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I observed that there was at some point a <? and >? operator in GCC. How can I use these under GCC 4.5? Have they been removed, and if so, when?

Offset block_count = (cpfs->geo.block_size - block_offset) <? count;
cpfs.c:473: error: expected expression before ‘?’ token
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Note that this question is specific to C. –  Matt Joiner Aug 9 '10 at 8:52
    
Where's all the love coming from for this question? Thanks! –  Matt Joiner Jan 19 '11 at 17:14
    
Coincidental resemblance to PHP short-form tags <? ... ?> –  smci Jul 15 '11 at 8:05
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@smci, nope, it's <? and >?, not the same. –  Alexis Wilke Feb 9 at 3:47
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2 Answers

up vote 31 down vote accepted

Recent manuals say:

The G++ minimum and maximum operators (‘<?’ and ‘>?’) and their compound forms (‘<?=’) and ‘>?=’) have been deprecated and are now removed from G++. Code using these operators should be modified to use std::min and std::max instead.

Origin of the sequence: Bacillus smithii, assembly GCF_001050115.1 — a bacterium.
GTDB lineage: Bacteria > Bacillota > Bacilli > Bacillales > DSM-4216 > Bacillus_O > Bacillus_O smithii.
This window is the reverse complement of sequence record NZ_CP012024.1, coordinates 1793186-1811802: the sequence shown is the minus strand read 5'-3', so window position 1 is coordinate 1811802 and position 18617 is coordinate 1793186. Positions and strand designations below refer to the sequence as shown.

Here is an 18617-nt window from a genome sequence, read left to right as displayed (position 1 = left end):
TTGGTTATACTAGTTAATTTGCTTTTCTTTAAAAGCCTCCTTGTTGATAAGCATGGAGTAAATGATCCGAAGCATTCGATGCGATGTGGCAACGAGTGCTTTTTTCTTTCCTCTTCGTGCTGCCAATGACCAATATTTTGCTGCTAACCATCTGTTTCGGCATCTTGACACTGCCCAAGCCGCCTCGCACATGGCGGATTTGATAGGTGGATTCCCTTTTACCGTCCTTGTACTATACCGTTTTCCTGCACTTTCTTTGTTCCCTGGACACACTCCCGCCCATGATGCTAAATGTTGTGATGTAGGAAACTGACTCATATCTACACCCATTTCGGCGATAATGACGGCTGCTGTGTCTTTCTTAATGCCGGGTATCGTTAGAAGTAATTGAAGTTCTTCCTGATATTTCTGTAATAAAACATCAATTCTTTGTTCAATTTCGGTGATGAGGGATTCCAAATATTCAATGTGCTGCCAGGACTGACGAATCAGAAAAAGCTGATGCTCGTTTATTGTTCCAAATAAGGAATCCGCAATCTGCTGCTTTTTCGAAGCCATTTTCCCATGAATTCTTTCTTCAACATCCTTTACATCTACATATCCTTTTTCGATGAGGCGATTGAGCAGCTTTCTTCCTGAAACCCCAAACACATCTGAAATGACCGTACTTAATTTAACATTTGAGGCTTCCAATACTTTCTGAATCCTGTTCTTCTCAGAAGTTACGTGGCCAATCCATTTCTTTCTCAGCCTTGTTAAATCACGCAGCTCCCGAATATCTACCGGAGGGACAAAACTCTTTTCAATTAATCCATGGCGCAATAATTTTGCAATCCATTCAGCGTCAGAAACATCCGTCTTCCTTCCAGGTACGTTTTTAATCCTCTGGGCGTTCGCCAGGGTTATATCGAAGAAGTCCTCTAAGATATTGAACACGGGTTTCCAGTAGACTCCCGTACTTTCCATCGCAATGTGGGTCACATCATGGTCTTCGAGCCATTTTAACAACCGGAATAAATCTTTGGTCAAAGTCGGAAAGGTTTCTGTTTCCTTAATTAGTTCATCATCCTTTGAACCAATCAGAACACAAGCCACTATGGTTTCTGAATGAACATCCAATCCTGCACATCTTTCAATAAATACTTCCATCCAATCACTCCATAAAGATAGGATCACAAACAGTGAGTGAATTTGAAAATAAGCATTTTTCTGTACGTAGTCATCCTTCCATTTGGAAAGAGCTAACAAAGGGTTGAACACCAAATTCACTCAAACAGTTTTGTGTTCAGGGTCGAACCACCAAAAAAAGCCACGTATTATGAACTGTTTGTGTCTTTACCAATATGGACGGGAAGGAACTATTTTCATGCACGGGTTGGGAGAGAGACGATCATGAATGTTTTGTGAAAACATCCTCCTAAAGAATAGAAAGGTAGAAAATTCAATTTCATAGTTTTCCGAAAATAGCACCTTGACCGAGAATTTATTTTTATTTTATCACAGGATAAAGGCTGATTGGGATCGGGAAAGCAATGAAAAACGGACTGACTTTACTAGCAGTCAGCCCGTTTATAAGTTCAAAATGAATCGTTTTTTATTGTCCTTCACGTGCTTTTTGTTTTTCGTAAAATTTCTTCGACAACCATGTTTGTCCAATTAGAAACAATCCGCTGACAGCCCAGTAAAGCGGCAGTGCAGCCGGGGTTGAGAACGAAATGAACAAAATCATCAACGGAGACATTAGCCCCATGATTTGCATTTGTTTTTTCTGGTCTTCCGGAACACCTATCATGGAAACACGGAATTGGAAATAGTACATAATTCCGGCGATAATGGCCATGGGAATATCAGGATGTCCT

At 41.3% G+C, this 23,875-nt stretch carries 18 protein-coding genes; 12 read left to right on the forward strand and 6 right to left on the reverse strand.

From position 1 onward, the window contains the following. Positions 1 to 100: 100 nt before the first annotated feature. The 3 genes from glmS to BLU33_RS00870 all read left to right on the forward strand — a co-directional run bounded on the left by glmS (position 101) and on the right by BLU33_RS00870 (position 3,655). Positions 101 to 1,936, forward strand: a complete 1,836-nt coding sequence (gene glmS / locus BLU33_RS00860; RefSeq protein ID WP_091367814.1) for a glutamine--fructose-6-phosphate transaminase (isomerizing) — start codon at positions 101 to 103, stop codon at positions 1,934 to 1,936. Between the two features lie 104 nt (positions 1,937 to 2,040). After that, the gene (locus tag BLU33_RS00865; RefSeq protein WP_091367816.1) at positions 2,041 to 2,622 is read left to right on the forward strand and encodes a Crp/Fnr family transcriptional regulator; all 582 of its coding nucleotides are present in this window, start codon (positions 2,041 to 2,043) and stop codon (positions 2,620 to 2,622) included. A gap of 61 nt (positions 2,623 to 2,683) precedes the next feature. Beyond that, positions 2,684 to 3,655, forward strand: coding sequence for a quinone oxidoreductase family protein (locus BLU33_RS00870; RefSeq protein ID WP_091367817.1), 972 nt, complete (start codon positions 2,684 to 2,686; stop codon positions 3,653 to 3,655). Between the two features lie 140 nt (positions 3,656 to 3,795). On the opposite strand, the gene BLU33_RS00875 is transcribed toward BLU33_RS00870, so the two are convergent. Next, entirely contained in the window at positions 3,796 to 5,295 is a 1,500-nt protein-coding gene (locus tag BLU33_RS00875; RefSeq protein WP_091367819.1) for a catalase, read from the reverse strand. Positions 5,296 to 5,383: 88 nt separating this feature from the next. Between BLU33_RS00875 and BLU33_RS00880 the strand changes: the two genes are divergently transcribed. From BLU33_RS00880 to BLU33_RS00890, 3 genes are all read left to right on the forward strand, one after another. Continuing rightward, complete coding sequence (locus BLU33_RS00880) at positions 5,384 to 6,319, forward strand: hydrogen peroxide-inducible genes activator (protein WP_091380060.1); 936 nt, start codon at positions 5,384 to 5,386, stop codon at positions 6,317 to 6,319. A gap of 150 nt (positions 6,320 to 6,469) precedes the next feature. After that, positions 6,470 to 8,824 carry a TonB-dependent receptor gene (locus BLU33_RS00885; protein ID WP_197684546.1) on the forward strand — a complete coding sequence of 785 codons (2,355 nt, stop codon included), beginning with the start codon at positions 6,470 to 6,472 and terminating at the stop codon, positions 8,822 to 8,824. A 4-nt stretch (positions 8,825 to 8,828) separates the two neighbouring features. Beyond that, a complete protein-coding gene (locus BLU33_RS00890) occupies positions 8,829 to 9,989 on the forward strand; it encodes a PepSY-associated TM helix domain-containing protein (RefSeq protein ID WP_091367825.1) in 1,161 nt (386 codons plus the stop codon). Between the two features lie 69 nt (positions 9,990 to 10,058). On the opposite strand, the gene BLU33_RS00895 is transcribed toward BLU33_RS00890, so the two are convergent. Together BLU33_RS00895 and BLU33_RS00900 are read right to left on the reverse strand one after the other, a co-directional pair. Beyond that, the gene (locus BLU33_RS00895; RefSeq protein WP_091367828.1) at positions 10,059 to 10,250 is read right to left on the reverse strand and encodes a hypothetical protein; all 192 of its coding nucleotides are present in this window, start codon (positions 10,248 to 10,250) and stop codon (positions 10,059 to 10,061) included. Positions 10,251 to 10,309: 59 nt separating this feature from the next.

A quick search of the past documents seems to indicate that they were removed around version 4.0 (3.4.6 includes them, 4.0.4 does not).

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I may have misread, they were only available on G++? –  Matt Joiner Aug 9 '10 at 8:52
    
@Matt Joiner, That's what the docs say, yes: "GNU C++ (but not in GNU C)". –  Carl Norum Aug 9 '10 at 14:01
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I'd like to give +1 if you can provide a link. –  Matt Joiner Aug 9 '10 at 16:53
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@Matt Joiner, SRSLY? How about google? Here: gcc.gnu.org/onlinedocs/gcc-3.4.6/gcc –  Carl Norum Aug 9 '10 at 16:54
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That's not that sad, because one could spend looong time trying to understand what the hell this code is doing, if he hadn't known gnu extensions. –  cubuspl42 Apr 26 '13 at 20:08
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If that's a min function, I would just use:

Offset block_count = cpfs->geo.block_size - block_offset;
if (block_count > count) block_count = count;

or std::min. I'm not a big fan of using C/C++ "extensions" since they tie me to a specific implementation of the language.

You should never use a non-standard extension where a perfectly adequate standard method is available.

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